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Envoys urge Thailand to probe tsunami fund misuse

An unidentified Thai woman offers flowers and prayers during services in Khao Lak, Thailand on Tuesday.

An unidentified Thai woman offers flowers and prayers during services in Khao Lak, Thailand on Tuesday.

The United States and six European nations have urged Thailand to probe an alleged misuse of donations to fund identifying victims of the 2004 tsunami, a newspaper reported and officials confirmed.
The Nation newspaper quoted an unnamed diplomat as saying more than half of the 60 million baht (US$1.7 million) given by Britain, Finland, France, Germany, Sweden, the Netherlands and the United States, were wasted and disguised as other costs.
"To be frank, someone has stolen our citizens' money," the daily quoted the diplomatic source as saying.
The money was contributed to finance what has been called the world's biggest forensic investigation, in which Thai and foreign experts worked together to identify almost 6,000 people killed two years ago in the tsunami, which left nearly 3,000 missing.
The Thai police took over the identification process in January after most international experts ended their role.
The Nation's Web site, www.nationmultimedia.com, also ran a letter co-signed by seven top envoys requesting national police chief General Kowit Wattana to hire a private accountancy firm to audit the use of the funds, which would be paid by Washington.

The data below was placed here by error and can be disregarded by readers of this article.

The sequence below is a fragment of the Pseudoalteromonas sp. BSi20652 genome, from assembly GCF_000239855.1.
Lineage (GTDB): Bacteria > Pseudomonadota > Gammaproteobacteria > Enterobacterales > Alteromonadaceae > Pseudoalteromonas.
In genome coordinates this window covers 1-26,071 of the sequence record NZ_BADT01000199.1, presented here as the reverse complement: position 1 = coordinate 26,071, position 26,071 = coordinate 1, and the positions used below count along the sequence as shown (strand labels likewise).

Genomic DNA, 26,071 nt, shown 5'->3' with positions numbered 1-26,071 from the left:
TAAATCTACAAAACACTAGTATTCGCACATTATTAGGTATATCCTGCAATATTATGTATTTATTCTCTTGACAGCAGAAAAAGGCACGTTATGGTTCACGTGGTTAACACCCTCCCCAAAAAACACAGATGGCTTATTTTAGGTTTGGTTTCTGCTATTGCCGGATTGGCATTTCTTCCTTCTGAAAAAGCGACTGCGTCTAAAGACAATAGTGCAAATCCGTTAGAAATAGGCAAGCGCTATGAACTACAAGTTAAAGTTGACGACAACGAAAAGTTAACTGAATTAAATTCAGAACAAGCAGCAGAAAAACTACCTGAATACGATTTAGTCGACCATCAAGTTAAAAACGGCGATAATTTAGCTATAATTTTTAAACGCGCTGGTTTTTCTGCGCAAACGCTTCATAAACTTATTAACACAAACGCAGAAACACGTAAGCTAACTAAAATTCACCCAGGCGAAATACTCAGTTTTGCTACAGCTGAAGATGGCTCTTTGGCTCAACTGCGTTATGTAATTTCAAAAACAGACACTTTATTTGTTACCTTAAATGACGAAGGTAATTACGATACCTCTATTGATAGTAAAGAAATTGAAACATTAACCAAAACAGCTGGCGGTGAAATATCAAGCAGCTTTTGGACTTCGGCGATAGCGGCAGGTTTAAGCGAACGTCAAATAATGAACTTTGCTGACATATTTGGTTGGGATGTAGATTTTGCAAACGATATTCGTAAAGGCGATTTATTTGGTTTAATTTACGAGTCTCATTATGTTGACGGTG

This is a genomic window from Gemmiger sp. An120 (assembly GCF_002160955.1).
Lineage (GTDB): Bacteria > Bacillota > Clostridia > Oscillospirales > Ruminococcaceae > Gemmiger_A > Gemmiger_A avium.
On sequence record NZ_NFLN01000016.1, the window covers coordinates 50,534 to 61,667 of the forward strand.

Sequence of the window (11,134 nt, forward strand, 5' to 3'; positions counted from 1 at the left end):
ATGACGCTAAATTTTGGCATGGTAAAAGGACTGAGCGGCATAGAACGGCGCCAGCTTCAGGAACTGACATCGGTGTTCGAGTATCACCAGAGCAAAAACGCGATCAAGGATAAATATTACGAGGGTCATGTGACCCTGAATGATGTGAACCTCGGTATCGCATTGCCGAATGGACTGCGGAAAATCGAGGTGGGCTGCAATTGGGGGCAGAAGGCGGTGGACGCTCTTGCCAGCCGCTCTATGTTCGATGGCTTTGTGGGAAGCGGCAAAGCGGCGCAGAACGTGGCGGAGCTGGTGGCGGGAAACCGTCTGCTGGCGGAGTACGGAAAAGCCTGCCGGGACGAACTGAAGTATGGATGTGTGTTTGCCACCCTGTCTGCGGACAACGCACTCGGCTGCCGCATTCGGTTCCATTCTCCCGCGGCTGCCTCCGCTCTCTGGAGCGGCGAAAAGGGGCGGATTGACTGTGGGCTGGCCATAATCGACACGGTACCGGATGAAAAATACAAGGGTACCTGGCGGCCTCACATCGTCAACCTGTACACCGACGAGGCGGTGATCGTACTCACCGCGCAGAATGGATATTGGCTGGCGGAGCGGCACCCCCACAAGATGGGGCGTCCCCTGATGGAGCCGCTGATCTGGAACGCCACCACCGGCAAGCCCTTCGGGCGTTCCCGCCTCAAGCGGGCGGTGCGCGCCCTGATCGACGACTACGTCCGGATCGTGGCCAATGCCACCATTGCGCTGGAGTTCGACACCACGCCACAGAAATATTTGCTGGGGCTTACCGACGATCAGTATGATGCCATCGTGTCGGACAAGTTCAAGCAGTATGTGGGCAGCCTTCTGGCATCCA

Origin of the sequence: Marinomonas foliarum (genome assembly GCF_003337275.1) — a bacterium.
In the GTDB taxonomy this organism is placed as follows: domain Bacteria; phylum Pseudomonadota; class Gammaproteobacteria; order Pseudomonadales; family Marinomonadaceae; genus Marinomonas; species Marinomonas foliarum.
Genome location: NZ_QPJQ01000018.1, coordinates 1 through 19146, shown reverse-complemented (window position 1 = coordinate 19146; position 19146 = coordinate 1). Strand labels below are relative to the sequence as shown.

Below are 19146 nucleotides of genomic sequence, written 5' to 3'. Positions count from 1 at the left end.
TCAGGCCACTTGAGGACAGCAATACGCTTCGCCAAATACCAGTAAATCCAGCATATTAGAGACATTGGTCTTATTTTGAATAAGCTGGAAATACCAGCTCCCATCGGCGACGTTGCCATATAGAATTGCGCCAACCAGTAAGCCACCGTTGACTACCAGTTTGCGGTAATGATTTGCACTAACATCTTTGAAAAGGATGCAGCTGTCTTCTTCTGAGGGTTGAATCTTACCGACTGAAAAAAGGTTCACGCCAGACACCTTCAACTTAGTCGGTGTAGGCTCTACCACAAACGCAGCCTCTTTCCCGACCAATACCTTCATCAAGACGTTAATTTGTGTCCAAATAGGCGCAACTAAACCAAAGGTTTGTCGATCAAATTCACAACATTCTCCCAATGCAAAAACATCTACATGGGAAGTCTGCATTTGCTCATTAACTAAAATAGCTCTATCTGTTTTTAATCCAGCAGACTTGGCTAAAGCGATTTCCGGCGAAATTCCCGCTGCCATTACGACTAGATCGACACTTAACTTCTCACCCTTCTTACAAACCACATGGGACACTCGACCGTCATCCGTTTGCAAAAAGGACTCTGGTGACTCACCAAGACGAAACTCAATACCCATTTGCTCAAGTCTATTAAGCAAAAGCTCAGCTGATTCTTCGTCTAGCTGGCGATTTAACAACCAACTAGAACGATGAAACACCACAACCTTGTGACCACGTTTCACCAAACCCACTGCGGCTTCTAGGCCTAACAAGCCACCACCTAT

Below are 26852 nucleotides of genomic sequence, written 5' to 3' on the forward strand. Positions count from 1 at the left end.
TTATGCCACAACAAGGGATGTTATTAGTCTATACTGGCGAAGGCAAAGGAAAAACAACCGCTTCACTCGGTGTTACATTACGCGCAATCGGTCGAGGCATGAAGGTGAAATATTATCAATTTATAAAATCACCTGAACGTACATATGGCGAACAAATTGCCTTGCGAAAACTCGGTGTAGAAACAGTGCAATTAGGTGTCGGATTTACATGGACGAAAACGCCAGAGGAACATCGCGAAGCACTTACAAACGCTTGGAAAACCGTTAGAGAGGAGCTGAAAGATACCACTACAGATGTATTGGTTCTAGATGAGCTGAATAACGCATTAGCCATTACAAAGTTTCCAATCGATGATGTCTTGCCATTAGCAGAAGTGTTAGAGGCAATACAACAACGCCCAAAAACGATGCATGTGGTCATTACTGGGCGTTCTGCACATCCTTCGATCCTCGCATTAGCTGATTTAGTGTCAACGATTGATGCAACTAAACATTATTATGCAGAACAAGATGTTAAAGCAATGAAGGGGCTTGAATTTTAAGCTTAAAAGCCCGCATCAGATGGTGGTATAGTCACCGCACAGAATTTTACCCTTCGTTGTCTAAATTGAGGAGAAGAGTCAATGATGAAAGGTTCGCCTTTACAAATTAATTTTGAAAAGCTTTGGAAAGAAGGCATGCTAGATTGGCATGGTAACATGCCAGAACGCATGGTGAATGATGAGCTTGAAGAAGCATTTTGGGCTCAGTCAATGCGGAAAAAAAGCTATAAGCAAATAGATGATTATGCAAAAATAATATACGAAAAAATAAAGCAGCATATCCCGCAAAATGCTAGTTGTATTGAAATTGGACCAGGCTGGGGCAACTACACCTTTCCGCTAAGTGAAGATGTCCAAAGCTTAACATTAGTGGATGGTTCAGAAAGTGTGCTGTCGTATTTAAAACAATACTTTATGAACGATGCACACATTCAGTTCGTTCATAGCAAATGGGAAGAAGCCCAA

"We are sure you would agree that any such misuse would be an especially sensitive and distressing matter for us all, given the generous-spirited and cooperative nature," of the disaster victim identification operation, said the letter dated November 22.
U.S. and Thai officials confirmed the content of the letter, but national police spokesman General Ajiravid Subarnbhesaj said the misuse of the money was a misunderstanding by some diplomats and the Royal Thai Police welcomed an independent audit.
But General Kowit told reporters he would appoint one of his deputies to lead a police panel, which would probe the use of the funds over the past two years.
"Everything must be transparent," he said.
In the letter, the envoys also urged the police to complete a DNA analysis of claimed and unidentified bodies, which could speed up the identification process of about 400 unidentified bodies.
They said some of the 2,000 bodies released to families of the victims in the first 10 days of the disaster wer mistakenly claimed and the police should finish analyzing the DNA samples of the released bodies.
"We appreciate the many pressures on all involved, but we would urge that this process be completed now with the greatest possible speed," the envoys said in the letter.
Early this month, the last 110 unidentified bodies of tsunami victims were buried in a cemetery in Phang Nga, the southern province hit hardest by the tsunami, after another 300 were buried in the same cemetery over the past two months.
Thailand's official death toll in the Indian Ocean disaster is 5,395, half of them foreign tourists.